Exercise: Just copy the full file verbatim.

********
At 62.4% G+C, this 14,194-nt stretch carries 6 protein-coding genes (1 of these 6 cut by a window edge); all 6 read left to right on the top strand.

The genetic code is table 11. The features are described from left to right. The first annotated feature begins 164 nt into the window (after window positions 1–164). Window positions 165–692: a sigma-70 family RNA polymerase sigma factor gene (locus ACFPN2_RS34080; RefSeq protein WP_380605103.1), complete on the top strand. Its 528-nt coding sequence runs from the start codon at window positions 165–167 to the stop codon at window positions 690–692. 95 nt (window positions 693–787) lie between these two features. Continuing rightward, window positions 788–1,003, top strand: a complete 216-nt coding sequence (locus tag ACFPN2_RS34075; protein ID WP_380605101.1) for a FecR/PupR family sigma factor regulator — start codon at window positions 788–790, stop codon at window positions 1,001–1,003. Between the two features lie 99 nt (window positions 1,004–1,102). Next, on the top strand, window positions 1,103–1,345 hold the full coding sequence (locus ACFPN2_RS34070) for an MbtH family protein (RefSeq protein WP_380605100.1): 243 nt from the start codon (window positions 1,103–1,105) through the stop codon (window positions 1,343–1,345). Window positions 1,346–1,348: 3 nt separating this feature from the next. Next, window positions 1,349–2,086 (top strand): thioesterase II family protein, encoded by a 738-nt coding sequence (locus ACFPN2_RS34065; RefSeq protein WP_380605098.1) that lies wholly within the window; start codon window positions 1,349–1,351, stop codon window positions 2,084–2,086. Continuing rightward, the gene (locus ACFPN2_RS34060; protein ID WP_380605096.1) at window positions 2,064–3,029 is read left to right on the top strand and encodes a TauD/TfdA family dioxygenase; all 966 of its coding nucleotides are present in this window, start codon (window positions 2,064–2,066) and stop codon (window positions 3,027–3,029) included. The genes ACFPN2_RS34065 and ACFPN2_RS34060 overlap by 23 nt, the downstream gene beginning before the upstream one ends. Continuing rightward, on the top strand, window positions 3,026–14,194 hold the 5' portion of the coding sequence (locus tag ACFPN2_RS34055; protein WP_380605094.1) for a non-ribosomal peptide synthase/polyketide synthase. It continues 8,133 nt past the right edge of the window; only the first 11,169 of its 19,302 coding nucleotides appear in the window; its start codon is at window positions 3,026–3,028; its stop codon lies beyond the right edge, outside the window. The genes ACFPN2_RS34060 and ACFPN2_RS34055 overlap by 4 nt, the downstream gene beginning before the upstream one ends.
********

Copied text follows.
At 62.4% G+C, this 14,194-nt stretch carries 6 protein-coding genes (1 of these 6 cut by a window edge); all 6 read left to right on the top strand.

The genetic code is table 11. The features are described from left to right. The first annotated feature begins 164 nt into the window (after window positions 1–164). Window positions 165–692: a sigma-70 family RNA polymerase sigma factor gene (locus ACFPN2_RS34080; RefSeq protein WP_380605103.1), complete on the top strand. Its 528-nt coding sequence runs from the start codon at window positions 165–167 to the stop codon at window positions 690–692. 95 nt (window positions 693–787) lie between these two features. Continuing rightward, window positions 788–1,003, top strand: a complete 216-nt coding sequence (locus tag ACFPN2_RS34075; protein ID WP_380605101.1) for a FecR/PupR family sigma factor regulator — start codon at window positions 788–790, stop codon at window positions 1,001–1,003. Between the two features lie 99 nt (window positions 1,004–1,102). Next, on the top strand, window positions 1,103–1,345 hold the full coding sequence (locus ACFPN2_RS34070) for an MbtH family protein (RefSeq protein WP_380605100.1): 243 nt from the start codon (window positions 1,103–1,105) through the stop codon (window positions 1,343–1,345). Window positions 1,346–1,348: 3 nt separating this feature from the next. Next, window positions 1,349–2,086 (top strand): thioesterase II family protein, encoded by a 738-nt coding sequence (locus ACFPN2_RS34065; RefSeq protein WP_380605098.1) that lies wholly within the window; start codon window positions 1,349–1,351, stop codon window positions 2,084–2,086. Continuing rightward, the gene (locus ACFPN2_RS34060; protein ID WP_380605096.1) at window positions 2,064–3,029 is read left to right on the top strand and encodes a TauD/TfdA family dioxygenase; all 966 of its coding nucleotides are present in this window, start codon (window positions 2,064–2,066) and stop codon (window positions 3,027–3,029) included. The genes ACFPN2_RS34065 and ACFPN2_RS34060 overlap by 23 nt, the downstream gene beginning before the upstream one ends. Continuing rightward, on the top strand, window positions 3,026–14,194 hold the 5' portion of the coding sequence (locus tag ACFPN2_RS34055; protein WP_380605094.1) for a non-ribosomal peptide synthase/polyketide synthase. It continues 8,133 nt past the right edge of the window; only the first 11,169 of its 19,302 coding nucleotides appear in the window; its start codon is at window positions 3,026–3,028; its stop codon lies beyond the right edge, outside the window. The genes ACFPN2_RS34060 and ACFPN2_RS34055 overlap by 4 nt, the downstream gene beginning before the upstream one ends.